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back to article Second open-source Silverlight hits beta

The second edition of the open-source edition of Microsoft's Silverlight media player has been released to beta testing. Moonlight, which puts the Silverlight player on Unix and Linux, updates the initial open-source player with fixes tackling security and performance. Project leader Miguel de Icaza is reported to have said he …

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Anonymous Coward

Catch Up

Speaking to The Reg earlier, de Icaza noted Moonlight would not include all the Silverlight 3.0 features, specifically those in workflow

So Moonlight is - as predicted by most of the Linux community - in catch-up mode, not able to do what big business will soon find imperative.

I'm so surprised I think I need to lie down.

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Badgers

Well, here's hoping...

that it has a lot fewer security holes than Adobe Flash.

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Stop

lies, all lies

"The second edition of the open-source edition of Microsoft's Silverlight media player has been released to beta testing."

Moonlight is no open-source edition of Silverlight... and it's definitively not from Microsoft.

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Gates Horns

Bloody Mono

I keep having to expunge it from my systems. I wish Miguel Icaza would just go get a job writing .NET apps at Microsoft or something instead of poisoning my systems with Microsoft proprietary crap of dubious legality.

Oh, and WHERE THE HELL IS THE EVIL BALLMER ICON!

Bill? Bill is dead man!

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Gates Horns

Like he said

Moonlight is no open-source edition of Silverlight... and it's definitively not from Microsoft.

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FAIL

Moonlight, what a joke.

I have this piece of crap installed on my Ubuntu laptop for over 1 year and it simply does not work!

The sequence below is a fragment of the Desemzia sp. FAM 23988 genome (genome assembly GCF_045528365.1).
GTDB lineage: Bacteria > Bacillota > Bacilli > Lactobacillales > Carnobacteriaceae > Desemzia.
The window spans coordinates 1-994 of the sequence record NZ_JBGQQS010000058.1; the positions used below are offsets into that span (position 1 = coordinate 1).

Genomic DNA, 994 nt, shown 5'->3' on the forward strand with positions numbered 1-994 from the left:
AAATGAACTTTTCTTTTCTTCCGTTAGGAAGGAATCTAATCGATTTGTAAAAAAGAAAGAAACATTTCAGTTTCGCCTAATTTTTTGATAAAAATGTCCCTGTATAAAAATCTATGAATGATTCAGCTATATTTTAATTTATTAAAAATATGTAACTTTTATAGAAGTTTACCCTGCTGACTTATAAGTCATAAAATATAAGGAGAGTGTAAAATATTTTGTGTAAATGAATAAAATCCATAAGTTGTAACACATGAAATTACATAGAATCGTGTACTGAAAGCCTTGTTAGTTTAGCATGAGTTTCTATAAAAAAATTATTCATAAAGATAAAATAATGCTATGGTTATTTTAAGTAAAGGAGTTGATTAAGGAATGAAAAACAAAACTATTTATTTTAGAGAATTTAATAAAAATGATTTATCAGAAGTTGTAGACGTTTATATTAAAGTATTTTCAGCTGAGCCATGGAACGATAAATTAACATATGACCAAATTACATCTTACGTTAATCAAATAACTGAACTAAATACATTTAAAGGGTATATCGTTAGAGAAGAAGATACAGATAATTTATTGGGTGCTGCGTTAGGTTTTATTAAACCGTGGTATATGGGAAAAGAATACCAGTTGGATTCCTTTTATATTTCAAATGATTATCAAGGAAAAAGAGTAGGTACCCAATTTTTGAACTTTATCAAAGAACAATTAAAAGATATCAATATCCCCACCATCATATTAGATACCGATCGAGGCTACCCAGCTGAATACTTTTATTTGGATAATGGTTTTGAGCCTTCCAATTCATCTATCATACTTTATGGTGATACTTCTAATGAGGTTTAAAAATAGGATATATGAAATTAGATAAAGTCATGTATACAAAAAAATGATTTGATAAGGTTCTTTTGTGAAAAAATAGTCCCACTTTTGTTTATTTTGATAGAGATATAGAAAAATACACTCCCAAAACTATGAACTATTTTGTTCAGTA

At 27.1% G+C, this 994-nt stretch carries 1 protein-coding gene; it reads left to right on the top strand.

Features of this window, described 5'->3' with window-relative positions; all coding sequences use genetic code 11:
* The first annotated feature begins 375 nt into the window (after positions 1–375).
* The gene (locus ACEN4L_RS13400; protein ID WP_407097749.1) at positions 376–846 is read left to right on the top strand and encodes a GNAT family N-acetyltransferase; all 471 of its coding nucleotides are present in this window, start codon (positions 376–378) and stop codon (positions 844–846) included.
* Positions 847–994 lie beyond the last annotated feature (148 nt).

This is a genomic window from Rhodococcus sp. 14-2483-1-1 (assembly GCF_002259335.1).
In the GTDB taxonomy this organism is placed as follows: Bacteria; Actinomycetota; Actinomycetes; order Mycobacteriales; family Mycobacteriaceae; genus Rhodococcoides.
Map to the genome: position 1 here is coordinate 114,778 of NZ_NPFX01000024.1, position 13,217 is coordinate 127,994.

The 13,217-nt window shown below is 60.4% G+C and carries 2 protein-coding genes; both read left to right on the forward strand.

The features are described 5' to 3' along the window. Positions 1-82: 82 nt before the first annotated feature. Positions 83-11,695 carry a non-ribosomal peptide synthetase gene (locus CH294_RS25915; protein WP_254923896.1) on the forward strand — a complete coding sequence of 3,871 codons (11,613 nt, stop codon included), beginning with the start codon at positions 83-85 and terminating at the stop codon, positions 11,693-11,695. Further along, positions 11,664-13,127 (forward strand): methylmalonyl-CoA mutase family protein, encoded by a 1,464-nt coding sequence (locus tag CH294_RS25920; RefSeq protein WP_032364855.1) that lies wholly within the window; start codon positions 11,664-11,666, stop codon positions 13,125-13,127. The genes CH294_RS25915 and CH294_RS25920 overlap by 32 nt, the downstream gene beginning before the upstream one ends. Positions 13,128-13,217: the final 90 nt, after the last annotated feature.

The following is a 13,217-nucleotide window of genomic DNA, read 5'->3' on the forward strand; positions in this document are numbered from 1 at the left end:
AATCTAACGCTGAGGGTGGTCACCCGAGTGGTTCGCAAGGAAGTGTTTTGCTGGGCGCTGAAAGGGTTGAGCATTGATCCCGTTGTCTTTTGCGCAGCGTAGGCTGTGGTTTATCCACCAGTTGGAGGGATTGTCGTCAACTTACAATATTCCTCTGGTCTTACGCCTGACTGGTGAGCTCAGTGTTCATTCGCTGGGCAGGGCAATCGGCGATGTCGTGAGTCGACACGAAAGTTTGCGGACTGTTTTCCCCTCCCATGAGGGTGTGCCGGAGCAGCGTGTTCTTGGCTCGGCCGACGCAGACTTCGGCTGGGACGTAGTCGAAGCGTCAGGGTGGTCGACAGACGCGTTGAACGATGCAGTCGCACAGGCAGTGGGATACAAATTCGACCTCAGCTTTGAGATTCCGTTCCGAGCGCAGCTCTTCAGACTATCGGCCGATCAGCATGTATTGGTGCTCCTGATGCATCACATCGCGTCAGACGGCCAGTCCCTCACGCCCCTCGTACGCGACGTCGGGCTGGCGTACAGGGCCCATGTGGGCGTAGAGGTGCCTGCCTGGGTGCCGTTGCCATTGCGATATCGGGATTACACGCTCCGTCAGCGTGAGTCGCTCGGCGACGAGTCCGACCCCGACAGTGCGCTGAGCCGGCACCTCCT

I have always kept it upgraded to the latest version to find that only 25% of silverlight "enriched" websites work fully.

If Microsoft want this to be a viable cross-platform technology then they should commit to developing the Linux version themselves. Or even better, Microsoft should realise that most professional web developers would prefer them to start implementing SVG and HTML5 into their crappy web browser.

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Flame

Media player ?

Silverlight can play media, it is not simply a media player however.

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Stop

@brudinie

MS dont want Silverlight to be a viable cross-platform technology, its part of their strategy to tie you to Windows. Wait a bit and you'll be getting "Moonlight shows that Open Source does not work" press releases from MS, press releases that say that the only full Silverlight experience can be gained from using Windows.

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FAIL

RE: Moonlight, what a joke

"Microsoft should realise that most professional web developers would prefer them to start implementing SVG and HTML5"

Really? Really?

Where's your evidence for this? Most professional web developers are quite happy with their flash and/or css. I personally despise flash, but thats mainly because of the abusive flash adverts out there.

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Gates Horns

A wager

50 quid says this still wont let skyplayer work on *NIX.

100 quid says I spend 5-6 hours trying to get it to work.

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FAIL

@Matt 5

I'm a professional web developer and I have friends working in the industry.

I have seen an enormous increase in web developers taking W3C standards importantly and understanding the importance of platform neutrality- especially with the public take-up of smart phones (many of which do not have Flash).

I have seen Flash only sites being replaced by xhtml / css / js driven sites.

Flash is more of a site enhancement tool now than a platform for delivering the entire web page.

Oh, BTW - You are NOT a web developer if you spend most of your time developing Flash or Silverlight sites. You are a Flash or Silverlight developer.

Only W3C technologies are WEB technologies as they follow the ideology of the web as set out by Sir Tim.

Flash and Silverlight are more like RIA technologies.

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FAIL

Silverlight should go away, and take Moonlight with it

I still haven't seen a single non-Windows machine with Silverlight installed, and then those only had it because it was somehow pushed with the updates. I've never tried it (I met maybe 3 or 4 sites using it) and I'm certainly not about to pollute my machine with this crap which probably doesn't even work outside of the few test cases on the dev site (as usual).

I've seen very few non-US sites using this thing and there doesn't seem to be that many in the US either. And hopefully we'll eventually be rid of those crappy add-ons with HTML5 (crossing fingers). They're not indexable, not bookmarkable and make a mess of content. Thankfully most clueless web agencies have stopped using them site-wide (except for the "artsy" types, by far the worst of the lot to work with).

This crud should just die a quick death. It's pitiful how bad it is.

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